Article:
The cool thing about the mom job is that we are our own bosses. We can do it however we think is best for our kids no matter what anyone else says about it.
But I thank God for every mom in my life who has actively played a role in shaping me into the mother I am today. The more I learn about being a parent, the more I wonder how I ever got through my first year without everything I know now.
Here are the things I wish I would have been told five years ago.
1. Let go of the idea that playing with Legos is going to be fun. You are not 5. It's not going to bring you the same enjoyment as your favorite show or favorite book would. You aren't playing with Legos to have a good time, you are playing with them so that your child has a good time.
2. Do something active with your kids everyday. They might have you believing they would rather watch TV or play on the iPad, but start wrestling with one of their siblings and my guess is they'll turn the TV off and run over and jump in on the wrestle match. It can be anything, just pick something active you guys can do every day. You won't ever look back on your life and say, "'Man, I wish I wouldn't have wrestled with my kids."
3. Stop feeling like you aren't doing a good enough job. Just the fact that you feel like you could be doing better makes you a really good mom. We've all lost our patience, we've all picked chores over the kids, we've all rushed them out the door a little too quickly, we've all forgotten at some point or another to embrace the moments we will never get back. Give yourself credit where credit is due, you are killing it!
4. Give yourself guilt-free breaks without the kids. This is a big one. My oldest son is 5 years old and the first two years of his life he left my side maybe twice. I had no desire to leave him, so I didn't. When my second son was born, I also rarely ever left them, but secretly day dreamed a family member would come pick them up for an entire day just so I could sleep. One of the greatest things I do for myself now is give myself "mommy breaks". It makes me better at a job that allows no sick days off, no vacation time, and isn't afraid to ask you to work a shift at 2 a.m. knowing full well your next shift starts at 6 a.m. Give yourself a break from them to be an adult. They will be safe without you for a little bit and you and your children will both thank you for it.
5. Make it personal. Some of my boys' favorite games are ones we made up. A few weeks ago, I wrote down our top 10 favorite things to play together in the house, and put the list on the fridge. At any point during the day, they can go pick something on the list to do with me. Your kids want to play with you and if you can't come up with something, Pinterest has a million ideas, as does Google.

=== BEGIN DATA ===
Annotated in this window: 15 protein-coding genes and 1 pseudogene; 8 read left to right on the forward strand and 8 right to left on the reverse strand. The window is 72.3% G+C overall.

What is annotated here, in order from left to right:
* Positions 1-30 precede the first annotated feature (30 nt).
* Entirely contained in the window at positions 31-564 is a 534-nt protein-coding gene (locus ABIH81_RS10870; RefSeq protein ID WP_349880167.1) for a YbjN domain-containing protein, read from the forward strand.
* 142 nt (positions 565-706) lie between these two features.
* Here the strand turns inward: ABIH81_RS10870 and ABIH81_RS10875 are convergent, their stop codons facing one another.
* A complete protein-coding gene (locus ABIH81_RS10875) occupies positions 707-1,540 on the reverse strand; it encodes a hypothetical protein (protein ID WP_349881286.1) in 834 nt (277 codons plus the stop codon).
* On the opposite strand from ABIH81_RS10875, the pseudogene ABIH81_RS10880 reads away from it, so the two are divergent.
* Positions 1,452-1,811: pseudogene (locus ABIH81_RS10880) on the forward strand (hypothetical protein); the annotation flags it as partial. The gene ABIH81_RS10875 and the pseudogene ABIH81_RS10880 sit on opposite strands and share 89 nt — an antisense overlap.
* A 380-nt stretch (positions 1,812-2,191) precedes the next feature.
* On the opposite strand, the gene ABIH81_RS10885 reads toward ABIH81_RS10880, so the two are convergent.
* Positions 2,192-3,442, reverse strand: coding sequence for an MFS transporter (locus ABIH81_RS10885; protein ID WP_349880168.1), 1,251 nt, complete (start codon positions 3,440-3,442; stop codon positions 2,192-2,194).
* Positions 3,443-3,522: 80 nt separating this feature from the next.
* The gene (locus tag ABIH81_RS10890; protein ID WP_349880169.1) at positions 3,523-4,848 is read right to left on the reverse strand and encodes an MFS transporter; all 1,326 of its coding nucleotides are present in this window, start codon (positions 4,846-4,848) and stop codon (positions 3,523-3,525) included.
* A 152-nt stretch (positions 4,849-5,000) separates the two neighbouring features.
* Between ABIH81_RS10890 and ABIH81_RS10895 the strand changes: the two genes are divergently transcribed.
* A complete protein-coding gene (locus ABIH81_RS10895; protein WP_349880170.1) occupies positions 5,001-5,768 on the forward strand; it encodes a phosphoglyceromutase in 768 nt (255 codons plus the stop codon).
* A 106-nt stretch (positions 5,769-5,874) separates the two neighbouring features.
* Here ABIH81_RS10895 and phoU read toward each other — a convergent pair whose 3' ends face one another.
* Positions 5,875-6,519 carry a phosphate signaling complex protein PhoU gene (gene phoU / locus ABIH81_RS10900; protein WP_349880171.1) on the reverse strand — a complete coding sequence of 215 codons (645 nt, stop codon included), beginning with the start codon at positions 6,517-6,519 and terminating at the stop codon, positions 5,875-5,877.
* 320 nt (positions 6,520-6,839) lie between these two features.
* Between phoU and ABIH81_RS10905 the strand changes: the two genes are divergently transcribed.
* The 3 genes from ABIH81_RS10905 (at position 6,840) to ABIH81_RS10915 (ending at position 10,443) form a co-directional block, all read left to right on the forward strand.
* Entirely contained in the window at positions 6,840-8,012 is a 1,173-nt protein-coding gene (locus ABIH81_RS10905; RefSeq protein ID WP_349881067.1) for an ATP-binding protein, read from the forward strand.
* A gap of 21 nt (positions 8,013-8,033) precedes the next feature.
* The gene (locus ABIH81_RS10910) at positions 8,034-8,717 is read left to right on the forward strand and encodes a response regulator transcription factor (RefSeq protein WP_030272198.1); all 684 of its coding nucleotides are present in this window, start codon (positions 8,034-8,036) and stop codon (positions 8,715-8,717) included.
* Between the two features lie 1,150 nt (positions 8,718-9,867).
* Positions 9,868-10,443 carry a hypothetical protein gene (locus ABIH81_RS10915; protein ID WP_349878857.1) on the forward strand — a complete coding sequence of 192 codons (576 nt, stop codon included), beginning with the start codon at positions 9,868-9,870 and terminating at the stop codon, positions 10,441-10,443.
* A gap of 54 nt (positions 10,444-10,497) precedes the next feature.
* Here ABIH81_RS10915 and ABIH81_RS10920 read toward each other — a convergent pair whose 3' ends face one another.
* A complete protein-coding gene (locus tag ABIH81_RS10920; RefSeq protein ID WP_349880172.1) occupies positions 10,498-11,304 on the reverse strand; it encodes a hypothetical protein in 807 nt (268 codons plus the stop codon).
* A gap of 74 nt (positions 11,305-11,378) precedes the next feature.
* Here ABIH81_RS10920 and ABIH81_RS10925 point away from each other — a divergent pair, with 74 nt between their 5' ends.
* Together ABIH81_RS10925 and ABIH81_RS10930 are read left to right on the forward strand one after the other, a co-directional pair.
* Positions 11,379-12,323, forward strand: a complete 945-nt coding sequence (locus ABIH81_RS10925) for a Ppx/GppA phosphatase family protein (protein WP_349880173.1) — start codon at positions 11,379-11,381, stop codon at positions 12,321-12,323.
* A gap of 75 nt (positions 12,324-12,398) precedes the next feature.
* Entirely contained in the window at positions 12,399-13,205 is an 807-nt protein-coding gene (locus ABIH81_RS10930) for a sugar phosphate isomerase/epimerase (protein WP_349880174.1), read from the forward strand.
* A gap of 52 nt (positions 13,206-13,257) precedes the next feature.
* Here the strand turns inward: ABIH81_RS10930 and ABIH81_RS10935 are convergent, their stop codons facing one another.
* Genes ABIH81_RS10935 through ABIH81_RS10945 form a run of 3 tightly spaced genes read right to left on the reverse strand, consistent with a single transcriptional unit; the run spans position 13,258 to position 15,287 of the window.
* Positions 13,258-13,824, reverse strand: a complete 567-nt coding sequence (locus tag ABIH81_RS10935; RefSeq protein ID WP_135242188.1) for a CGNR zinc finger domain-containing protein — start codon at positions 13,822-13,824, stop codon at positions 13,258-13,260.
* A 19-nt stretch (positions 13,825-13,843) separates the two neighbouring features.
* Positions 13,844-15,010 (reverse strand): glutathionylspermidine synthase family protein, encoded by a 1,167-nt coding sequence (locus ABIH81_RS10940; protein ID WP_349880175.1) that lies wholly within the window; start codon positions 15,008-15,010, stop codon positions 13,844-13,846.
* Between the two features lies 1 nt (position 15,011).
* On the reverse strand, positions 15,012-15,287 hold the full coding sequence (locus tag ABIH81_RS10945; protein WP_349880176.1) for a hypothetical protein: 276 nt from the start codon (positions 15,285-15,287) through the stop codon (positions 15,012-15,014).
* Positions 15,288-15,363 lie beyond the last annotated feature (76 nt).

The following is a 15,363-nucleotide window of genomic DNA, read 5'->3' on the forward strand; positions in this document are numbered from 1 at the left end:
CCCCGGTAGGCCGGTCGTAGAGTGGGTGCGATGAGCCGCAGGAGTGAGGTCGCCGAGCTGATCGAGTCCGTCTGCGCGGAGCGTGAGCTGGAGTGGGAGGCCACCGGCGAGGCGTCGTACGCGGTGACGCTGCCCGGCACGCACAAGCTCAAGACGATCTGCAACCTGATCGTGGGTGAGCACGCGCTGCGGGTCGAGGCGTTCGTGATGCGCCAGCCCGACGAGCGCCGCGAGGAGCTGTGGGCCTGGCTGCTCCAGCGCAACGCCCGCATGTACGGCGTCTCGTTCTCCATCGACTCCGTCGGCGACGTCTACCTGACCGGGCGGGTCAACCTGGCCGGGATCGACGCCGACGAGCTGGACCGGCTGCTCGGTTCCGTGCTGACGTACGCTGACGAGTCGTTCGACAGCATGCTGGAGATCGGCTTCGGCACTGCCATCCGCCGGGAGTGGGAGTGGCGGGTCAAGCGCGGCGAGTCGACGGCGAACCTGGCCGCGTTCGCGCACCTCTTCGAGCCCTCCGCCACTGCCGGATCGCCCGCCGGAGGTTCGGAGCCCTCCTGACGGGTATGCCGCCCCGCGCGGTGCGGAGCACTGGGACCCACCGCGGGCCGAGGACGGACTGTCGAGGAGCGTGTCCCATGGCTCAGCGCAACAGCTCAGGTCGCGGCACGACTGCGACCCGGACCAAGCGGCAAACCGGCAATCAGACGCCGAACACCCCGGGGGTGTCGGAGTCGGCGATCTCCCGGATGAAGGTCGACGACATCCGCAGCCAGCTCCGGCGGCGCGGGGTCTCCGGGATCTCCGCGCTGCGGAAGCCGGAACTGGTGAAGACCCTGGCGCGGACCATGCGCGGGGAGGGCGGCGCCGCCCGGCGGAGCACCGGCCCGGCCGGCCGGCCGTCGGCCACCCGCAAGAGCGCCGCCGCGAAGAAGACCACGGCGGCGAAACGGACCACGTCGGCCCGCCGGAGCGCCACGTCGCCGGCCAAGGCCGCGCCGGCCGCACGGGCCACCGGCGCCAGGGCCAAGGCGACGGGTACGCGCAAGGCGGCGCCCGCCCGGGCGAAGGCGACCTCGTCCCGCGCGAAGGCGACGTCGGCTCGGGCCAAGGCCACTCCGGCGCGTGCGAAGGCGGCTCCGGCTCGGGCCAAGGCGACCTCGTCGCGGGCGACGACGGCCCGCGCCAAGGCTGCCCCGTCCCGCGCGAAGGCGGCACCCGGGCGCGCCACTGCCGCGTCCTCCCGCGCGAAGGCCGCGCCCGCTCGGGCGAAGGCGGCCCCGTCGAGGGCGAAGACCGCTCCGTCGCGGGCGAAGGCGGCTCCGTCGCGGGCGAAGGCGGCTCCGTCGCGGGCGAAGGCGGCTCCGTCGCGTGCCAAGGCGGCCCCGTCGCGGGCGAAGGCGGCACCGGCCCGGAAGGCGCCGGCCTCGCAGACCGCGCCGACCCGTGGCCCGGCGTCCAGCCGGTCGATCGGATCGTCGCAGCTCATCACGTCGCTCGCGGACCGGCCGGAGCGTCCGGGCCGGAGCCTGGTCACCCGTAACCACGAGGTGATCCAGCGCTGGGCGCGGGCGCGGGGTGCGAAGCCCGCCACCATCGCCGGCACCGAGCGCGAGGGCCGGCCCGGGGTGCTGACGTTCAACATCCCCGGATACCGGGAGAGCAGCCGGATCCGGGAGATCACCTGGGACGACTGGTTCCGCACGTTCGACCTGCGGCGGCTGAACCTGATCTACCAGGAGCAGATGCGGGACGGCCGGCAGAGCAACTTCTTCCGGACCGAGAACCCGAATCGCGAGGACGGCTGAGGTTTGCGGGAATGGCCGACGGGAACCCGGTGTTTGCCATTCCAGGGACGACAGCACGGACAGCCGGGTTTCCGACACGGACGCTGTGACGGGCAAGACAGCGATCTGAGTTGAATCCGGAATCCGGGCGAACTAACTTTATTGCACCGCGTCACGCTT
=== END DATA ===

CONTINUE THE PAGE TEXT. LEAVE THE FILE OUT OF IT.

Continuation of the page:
6. Learn your child's love language. One of the greatest books I have ever read is "The Five Love Languages of Children" ($12 on Amazon). Every single person in the world feels love differently. My 5-year-old feels love through quality time while my youngest feels love through physical touch. One child may prefer to be told how great they are doing in school, while another may prefer to go pick out a toy because of the A they got on a test. Figure out exactly what fills their love tank, and cater to their love language personally.
Have conversations that matter. Ask them how their heart is, in a way they will understand. l asked my 5-year-old months ago to tell me if I was on my phone too much, knowing full well, he would say yes. He knows he is allowed to ask for my undivided attention (phone-free) because I made a point to have that conversation with him.
We live in a society where phones are always the center of everything, including our kids quality time with us. Just like you wouldn't want your spouse sitting on their phone during a date night, your child doesn't want you sitting on your phone while they are playing with you. Allow them to hold you accountable.
7. Most importantly, don't take this time for granted. Last week Manning (my 2 year old) had an eye appointment for this weird seizure like thing his eyes have been doing for about a year now. They referred him to a neurologist for a CT scan where his brain and stomach will be checked for a tumor. While I'm praying for the best, the moment I heard the word tumor I couldn't help but look at him like my time with him could be cut short. This week has gone a little differently. I've looked at him longer, hugged him tighter, and truly been present in each moment with him.
Wake up calls can be scary, but also a real reminder that this time we have with our kids is a gift, and can be taken in an instant.